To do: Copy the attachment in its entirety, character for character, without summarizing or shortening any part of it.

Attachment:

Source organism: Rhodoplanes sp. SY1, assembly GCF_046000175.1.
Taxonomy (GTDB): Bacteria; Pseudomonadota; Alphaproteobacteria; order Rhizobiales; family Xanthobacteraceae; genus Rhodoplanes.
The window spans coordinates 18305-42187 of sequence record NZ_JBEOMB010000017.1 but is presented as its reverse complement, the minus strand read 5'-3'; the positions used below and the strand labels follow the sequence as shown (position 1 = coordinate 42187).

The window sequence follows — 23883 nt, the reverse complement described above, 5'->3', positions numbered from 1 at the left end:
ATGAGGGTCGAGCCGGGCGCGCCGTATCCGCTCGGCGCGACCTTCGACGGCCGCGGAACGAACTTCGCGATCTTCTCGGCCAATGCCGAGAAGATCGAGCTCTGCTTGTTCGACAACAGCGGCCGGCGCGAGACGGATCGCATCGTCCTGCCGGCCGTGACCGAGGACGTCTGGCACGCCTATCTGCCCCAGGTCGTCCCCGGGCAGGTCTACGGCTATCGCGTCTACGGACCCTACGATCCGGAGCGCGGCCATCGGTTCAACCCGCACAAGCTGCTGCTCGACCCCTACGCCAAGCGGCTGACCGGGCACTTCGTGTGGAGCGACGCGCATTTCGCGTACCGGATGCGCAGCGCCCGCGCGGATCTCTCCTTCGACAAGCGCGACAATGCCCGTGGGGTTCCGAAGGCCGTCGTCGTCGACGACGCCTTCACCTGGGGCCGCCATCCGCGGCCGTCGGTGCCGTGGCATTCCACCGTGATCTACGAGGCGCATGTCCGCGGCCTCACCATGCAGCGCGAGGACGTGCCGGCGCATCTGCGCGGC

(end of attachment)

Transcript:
Source organism: Rhodoplanes sp. SY1, assembly GCF_046000175.1.
Taxonomy (GTDB): Bacteria; Pseudomonadota; Alphaproteobacteria; order Rhizobiales; family Xanthobacteraceae; genus Rhodoplanes.
The window spans coordinates 18305-42187 of sequence record NZ_JBEOMB010000017.1 but is presented as its reverse complement, the minus strand read 5'-3'; the positions used below and the strand labels follow the sequence as shown (position 1 = coordinate 42187).

The window sequence follows — 23883 nt, the reverse complement described above, 5'->3', positions numbered from 1 at the left end:
ATGAGGGTCGAGCCGGGCGCGCCGTATCCGCTCGGCGCGACCTTCGACGGCCGCGGAACGAACTTCGCGATCTTCTCGGCCAATGCCGAGAAGATCGAGCTCTGCTTGTTCGACAACAGCGGCCGGCGCGAGACGGATCGCATCGTCCTGCCGGCCGTGACCGAGGACGTCTGGCACGCCTATCTGCCCCAGGTCGTCCCCGGGCAGGTCTACGGCTATCGCGTCTACGGACCCTACGATCCGGAGCGCGGCCATCGGTTCAACCCGCACAAGCTGCTGCTCGACCCCTACGCCAAGCGGCTGACCGGGCACTTCGTGTGGAGCGACGCGCATTTCGCGTACCGGATGCGCAGCGCCCGCGCGGATCTCTCCTTCGACAAGCGCGACAATGCCCGTGGGGTTCCGAAGGCCGTCGTCGTCGACGACGCCTTCACCTGGGGCCGCCATCCGCGGCCGTCGGTGCCGTGGCATTCCACCGTGATCTACGAGGCGCATGTCCGCGGCCTCACCATGCAGCGCGAGGACGTGCCGGCGCATCTGCGCGGC